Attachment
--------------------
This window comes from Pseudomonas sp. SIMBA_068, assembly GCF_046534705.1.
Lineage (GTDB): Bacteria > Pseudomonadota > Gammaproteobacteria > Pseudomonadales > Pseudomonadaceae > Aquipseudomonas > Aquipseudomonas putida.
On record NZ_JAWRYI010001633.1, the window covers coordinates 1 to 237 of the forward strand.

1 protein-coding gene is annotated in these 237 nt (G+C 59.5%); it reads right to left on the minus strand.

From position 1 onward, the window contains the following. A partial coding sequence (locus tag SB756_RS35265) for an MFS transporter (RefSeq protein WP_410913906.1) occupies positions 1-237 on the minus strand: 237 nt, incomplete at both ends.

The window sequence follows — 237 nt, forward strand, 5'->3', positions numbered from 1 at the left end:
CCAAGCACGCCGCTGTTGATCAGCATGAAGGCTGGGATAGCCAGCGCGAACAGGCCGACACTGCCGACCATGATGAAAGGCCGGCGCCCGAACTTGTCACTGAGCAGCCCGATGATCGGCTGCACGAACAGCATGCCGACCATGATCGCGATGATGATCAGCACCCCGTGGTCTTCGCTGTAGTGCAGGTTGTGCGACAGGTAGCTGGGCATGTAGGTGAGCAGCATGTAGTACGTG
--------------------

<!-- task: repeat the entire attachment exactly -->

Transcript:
This window comes from Pseudomonas sp. SIMBA_068, assembly GCF_046534705.1.
Lineage (GTDB): Bacteria > Pseudomonadota > Gammaproteobacteria > Pseudomonadales > Pseudomonadaceae > Aquipseudomonas > Aquipseudomonas putida.
On record NZ_JAWRYI010001633.1, the window covers coordinates 1 to 237 of the forward strand.

1 protein-coding gene is annotated in these 237 nt (G+C 59.5%); it reads right to left on the minus strand.

From position 1 onward, the window contains the following. A partial coding sequence (locus tag SB756_RS35265) for an MFS transporter (RefSeq protein WP_410913906.1) occupies positions 1-237 on the minus strand: 237 nt, incomplete at both ends.

The window sequence follows — 237 nt, forward strand, 5'->3', positions numbered from 1 at the left end:
CCAAGCACGCCGCTGTTGATCAGCATGAAGGCTGGGATAGCCAGCGCGAACAGGCCGACACTGCCGACCATGATGAAAGGCCGGCGCCCGAACTTGTCACTGAGCAGCCCGATGATCGGCTGCACGAACAGCATGCCGACCATGATCGCGATGATGATCAGCACCCCGTGGTCTTCGCTGTAGTGCAGGTTGTGCGACAGGTAGCTGGGCATGTAGGTGAGCAGCATGTAGTACGTG